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Why diving at Bawah Reserve is different to other dive locations.

Diving at Bawah Reserve Indonesia

Diving in and around Bawah Reserve and the Anambas Islands is an exceptional experience for all ages. John Nolan, our Dive Centre Manager, explains why diving at the Reserve
provides a unique window into the world of reef conservation.

Padi dive master at Bawah Reserve

 

Bawah diving today

Being a relatively unexplored area, there are always fascinating things to find and new places to
discover around Bawah Reserve. All of our dive sites are within a 10-minute boat ride from the
resort, and we access them via our luxurious boat, Bawah Diver. All fringing locations start with
breathtakingly colourful shallow coral reefs, with gentle slopes, and end in mysterious muck habitats in the deeper areas. We can often see black tip reef sharks and green or hawksbill turtles, as well as many species of fish, nudibranchs and vibrant corals, which makes for some great underwater photos.

See our guide to the top 5 must-see marine life at Bawah HERE 

 

Diving for everyone

coral and fish at Bawah Reserve, Indonesia

One of the greatest aspects about scuba diving in Bawah Reserve is that it is suitable for everyone. For new divers taking their first steps underwater, we have two lagoons with large, shallow sandy areas for training and practicing underwater skills, plus beautiful shallow reefs with easy access from our jetty and extremely mild currents due to the nature of the sheltered lagoon.

More experienced divers can explore the reefs surrounding the islands. They have exceptional
visibility and mild to moderate currents. Ultimately all the diving around Bawah is relaxing and
enjoyable and will contribute to the wellness and serenity of a stay.


Bawah diving in the past

It is an unfortunate reality that the coral reefs around Bawah have suffered from unsustainable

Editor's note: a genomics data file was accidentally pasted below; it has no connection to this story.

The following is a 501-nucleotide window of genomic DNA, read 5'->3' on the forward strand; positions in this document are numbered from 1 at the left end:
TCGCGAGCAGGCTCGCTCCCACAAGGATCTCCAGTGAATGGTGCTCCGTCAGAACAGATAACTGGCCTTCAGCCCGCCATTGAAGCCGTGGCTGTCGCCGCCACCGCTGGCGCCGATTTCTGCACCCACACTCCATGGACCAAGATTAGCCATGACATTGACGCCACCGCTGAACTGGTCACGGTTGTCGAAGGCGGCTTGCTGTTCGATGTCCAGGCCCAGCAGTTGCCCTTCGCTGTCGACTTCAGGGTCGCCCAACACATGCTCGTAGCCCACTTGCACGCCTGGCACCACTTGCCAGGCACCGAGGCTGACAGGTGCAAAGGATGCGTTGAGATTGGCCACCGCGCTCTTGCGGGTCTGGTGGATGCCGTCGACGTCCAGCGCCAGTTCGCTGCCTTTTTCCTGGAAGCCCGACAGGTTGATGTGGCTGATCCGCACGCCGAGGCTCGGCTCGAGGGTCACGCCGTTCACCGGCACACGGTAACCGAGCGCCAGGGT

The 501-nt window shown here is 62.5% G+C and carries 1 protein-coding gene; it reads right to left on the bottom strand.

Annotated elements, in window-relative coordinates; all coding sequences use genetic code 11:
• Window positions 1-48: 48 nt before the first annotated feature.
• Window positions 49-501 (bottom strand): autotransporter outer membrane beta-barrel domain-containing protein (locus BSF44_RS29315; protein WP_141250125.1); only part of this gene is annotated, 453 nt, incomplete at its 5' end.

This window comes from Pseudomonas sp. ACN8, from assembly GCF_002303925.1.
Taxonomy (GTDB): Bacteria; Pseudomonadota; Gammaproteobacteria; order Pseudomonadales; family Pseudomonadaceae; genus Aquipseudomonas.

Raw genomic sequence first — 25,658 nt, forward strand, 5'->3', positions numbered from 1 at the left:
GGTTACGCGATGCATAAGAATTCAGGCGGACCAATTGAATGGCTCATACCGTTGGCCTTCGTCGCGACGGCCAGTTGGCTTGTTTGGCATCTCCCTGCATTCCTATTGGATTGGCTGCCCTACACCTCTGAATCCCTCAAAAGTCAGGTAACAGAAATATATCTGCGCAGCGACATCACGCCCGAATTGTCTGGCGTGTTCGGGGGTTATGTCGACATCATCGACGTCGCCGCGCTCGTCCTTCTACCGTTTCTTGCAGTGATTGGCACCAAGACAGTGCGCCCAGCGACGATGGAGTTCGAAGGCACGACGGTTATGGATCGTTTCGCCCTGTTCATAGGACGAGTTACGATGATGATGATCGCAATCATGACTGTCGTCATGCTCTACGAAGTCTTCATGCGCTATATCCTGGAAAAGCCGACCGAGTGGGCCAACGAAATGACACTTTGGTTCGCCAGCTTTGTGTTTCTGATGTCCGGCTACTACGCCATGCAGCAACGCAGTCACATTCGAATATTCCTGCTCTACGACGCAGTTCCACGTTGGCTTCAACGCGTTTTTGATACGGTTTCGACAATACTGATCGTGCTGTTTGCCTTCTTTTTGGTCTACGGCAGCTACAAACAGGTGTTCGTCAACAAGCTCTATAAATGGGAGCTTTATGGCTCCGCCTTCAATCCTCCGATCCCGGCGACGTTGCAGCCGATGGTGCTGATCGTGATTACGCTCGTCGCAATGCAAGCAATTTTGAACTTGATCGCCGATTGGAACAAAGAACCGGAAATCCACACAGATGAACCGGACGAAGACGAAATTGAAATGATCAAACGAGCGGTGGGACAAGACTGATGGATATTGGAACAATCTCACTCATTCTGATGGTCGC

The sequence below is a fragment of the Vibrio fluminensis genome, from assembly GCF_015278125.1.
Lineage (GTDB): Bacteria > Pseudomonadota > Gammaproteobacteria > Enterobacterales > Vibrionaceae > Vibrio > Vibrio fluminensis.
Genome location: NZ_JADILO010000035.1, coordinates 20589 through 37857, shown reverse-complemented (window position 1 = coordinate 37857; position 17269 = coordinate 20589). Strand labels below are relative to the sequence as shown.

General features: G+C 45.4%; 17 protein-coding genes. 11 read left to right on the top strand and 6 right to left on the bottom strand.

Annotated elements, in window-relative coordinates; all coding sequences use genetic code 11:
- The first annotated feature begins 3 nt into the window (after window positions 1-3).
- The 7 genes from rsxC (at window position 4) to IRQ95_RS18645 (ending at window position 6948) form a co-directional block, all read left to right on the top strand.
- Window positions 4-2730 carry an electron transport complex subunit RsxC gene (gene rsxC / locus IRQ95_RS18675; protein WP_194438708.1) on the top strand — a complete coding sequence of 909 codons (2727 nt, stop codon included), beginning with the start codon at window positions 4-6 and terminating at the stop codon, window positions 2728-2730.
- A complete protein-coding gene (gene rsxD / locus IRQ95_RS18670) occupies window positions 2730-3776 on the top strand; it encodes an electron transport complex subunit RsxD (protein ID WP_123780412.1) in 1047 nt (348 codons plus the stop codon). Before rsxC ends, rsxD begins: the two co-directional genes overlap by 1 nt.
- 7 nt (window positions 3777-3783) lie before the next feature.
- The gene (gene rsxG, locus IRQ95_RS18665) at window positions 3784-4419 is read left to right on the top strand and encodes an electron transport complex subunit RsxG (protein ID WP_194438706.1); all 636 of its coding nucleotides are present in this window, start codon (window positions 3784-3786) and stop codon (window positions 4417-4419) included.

fishing practices in the past. Like many parts of Indonesia, local fisherman previously conducted
dynamite fishing, cyanide fishing and other such methods, believing the ocean to be an inexhaustible resource, because it always had been. Thankfully, since the Reserve was established in 2014, these practices have come to a halt.

 

What we are doing to help

Diving Bawah Anambas Foundation Coral Transplantation

Through the Anambas Foundation, Bawah is also working with fisherman from the Riau Archipelago to educate and promote sustainable fishing practices, so that fish stocks remain stable and available forfuture generations to come.
Even with past damage, the reefs around Bawah are incredibly healthy, and you can find a large
diversity of corals, some of which are surely hundreds of years old.

Coral Tree Bawah Anambas Foundation

We are working hard to regenerate certain parts of the reefs and prevent any further damage by:
 Setting up mooring lines around the island, which eliminates the need for boats to use
anchors (one of the most common reasons coral reefs are damaged today)
 Deploying artificial reefs, consisting of large metal pyramids, coral spiders and concrete
hexadomes
 Operating a coral tree nursery, where small coral fragments can grow enough to become
viable for attachment to our artificial reefs
 Conducting consistent underwater clean ups and tracking the type, weight and location of
various types of rubbish that we collect
 Removing old ghost fishing netting (almost a ton to date)
 Conducting coral coverage and fish biomass surveys, which will hopefully show a statistically
significant increase in coral propagation and diversity in years to come

Read more about the Anambas Foundation here.

 

On top of all of this, we have been introducing other Bawah staff to the beauty of the underwater world, so they can share our passion and pass it on to friends, family and future guests. While we have been closed due to the coronavirus pandemic, the team at Bawah Reserve have been taking the opportunity to ensure our reefs are becoming healthier and healthier with each passing month.

We look forward to welcoming guests again so they can witness and get involved with our
continuing efforts to beautify Bawah’s underwater ecosystem.

 

For more information on diving at Bawah Reserve - Please download our diving brochure here.

 

DOWNLOAD DIVING BROCHURE

 

 

About the Author; Meet our Dive Centre Manager and Instructor John Nolan
John holds a BSc in Zoology and an MRes in Aquatic Ecology and Conservation and was introduced to diving through an internship with the New Heaven Reef Conservation Program and has not been able to stop diving since. After working as a Dive master in Thailand, Zanzibar and London (of all places!) he completed his instructor course in Borneo and has since taught in the beautiful Indonesian waters of Bunaken and Bali. John loves to patiently reassure people taking their first (metaphorical) steps underwater and takes a lot of pride in watching them grow into more confident and comfortable divers. Marine conservation is his passion and sharing that with others is his goal.

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